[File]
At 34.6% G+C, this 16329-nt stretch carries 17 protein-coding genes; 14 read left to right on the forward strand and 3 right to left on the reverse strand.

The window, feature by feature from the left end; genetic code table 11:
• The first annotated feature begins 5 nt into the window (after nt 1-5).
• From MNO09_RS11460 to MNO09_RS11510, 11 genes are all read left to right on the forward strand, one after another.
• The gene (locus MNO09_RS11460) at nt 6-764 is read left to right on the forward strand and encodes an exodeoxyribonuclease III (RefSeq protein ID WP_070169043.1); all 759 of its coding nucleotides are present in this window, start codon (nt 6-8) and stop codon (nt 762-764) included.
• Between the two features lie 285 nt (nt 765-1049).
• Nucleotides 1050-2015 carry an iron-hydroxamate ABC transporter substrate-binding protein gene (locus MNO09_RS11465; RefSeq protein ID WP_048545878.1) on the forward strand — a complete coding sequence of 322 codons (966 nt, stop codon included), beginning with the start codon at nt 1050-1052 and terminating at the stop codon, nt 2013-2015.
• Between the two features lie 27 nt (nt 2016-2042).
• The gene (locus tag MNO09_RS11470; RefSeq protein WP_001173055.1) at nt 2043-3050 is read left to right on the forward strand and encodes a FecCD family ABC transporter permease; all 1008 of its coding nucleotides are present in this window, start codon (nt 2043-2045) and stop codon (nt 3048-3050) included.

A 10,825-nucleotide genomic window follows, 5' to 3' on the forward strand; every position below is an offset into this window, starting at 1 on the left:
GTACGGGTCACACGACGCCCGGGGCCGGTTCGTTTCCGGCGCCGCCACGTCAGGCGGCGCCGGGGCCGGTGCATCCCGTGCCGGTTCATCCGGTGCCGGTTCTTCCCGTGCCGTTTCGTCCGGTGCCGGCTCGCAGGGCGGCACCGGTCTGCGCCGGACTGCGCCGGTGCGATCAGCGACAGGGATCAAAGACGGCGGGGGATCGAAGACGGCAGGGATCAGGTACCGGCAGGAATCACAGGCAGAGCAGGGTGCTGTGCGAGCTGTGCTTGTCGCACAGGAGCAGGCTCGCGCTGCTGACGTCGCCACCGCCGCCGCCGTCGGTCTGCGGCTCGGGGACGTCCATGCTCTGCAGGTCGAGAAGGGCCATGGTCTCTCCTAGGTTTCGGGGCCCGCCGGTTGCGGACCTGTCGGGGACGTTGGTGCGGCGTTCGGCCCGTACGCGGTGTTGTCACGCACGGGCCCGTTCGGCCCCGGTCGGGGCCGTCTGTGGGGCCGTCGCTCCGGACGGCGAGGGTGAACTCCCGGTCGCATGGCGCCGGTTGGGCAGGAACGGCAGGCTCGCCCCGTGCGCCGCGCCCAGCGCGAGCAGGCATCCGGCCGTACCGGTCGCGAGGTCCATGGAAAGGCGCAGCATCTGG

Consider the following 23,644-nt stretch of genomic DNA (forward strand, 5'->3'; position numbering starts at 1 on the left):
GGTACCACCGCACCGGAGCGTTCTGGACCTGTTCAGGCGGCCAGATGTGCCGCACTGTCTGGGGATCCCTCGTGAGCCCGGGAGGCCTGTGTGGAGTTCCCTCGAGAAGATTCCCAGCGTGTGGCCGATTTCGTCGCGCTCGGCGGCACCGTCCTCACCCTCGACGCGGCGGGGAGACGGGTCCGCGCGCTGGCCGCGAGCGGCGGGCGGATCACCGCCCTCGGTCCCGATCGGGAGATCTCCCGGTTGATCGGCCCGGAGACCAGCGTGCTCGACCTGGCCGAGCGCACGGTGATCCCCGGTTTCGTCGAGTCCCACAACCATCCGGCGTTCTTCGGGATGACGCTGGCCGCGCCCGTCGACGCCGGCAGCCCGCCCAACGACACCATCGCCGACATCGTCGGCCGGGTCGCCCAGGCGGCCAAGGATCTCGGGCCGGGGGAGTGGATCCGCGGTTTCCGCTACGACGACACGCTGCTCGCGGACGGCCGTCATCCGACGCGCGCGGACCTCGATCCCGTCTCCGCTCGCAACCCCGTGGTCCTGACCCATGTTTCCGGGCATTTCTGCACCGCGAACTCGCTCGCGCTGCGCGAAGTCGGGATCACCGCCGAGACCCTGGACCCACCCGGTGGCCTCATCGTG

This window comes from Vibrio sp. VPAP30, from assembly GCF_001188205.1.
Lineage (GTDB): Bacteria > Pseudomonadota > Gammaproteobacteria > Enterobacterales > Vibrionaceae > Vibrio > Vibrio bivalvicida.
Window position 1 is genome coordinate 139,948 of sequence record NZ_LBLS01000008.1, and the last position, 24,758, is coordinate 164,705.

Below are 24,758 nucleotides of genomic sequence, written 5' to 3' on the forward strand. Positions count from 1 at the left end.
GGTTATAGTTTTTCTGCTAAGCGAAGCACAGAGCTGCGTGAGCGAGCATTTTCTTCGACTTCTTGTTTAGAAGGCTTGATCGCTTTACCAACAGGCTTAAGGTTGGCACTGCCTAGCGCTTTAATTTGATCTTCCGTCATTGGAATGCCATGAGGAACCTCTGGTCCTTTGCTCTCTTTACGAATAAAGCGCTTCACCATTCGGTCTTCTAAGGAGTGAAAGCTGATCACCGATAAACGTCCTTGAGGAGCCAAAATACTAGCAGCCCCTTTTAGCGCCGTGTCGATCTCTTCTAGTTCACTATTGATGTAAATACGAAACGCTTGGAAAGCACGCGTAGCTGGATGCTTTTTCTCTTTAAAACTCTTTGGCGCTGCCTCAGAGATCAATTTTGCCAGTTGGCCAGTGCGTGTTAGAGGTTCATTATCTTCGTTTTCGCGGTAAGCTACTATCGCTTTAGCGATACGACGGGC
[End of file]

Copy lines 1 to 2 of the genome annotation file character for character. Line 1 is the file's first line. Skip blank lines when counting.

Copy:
At 34.6% G+C, this 16329-nt stretch carries 17 protein-coding genes; 14 read left to right on the forward strand and 3 right to left on the reverse strand.

The window, feature by feature from the left end; genetic code table 11: